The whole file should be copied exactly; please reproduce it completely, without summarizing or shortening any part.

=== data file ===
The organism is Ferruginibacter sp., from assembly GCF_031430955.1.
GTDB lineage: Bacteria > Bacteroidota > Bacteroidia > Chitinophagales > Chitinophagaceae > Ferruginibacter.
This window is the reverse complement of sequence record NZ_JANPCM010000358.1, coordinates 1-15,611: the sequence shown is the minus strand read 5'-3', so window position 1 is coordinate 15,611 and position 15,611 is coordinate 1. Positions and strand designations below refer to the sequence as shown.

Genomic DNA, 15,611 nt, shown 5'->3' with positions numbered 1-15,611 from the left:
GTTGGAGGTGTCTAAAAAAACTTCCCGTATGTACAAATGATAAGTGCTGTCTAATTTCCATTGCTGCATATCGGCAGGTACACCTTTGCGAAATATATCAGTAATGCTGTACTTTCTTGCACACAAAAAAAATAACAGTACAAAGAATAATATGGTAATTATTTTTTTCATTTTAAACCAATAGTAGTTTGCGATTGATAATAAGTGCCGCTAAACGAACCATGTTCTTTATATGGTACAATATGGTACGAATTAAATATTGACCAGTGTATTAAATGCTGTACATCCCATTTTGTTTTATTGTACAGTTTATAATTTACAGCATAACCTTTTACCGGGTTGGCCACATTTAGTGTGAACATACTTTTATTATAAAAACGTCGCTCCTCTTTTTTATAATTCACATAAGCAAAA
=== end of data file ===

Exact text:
The organism is Ferruginibacter sp., from assembly GCF_031430955.1.
GTDB lineage: Bacteria > Bacteroidota > Bacteroidia > Chitinophagales > Chitinophagaceae > Ferruginibacter.
This window is the reverse complement of sequence record NZ_JANPCM010000358.1, coordinates 1-15,611: the sequence shown is the minus strand read 5'-3', so window position 1 is coordinate 15,611 and position 15,611 is coordinate 1. Positions and strand designations below refer to the sequence as shown.

Genomic DNA, 15,611 nt, shown 5'->3' with positions numbered 1-15,611 from the left:
GTTGGAGGTGTCTAAAAAAACTTCCCGTATGTACAAATGATAAGTGCTGTCTAATTTCCATTGCTGCATATCGGCAGGTACACCTTTGCGAAATATATCAGTAATGCTGTACTTTCTTGCACACAAAAAAAATAACAGTACAAAGAATAATATGGTAATTATTTTTTTCATTTTAAACCAATAGTAGTTTGCGATTGATAATAAGTGCCGCTAAACGAACCATGTTCTTTATATGGTACAATATGGTACGAATTAAATATTGACCAGTGTATTAAATGCTGTACATCCCATTTTGTTTTATTGTACAGTTTATAATTTACAGCATAACCTTTTACCGGGTTGGCCACATTTAGTGTGAACATACTTTTATTATAAAAACGTCGCTCCTCTTTTTTATAATTCACATAAGCAAAA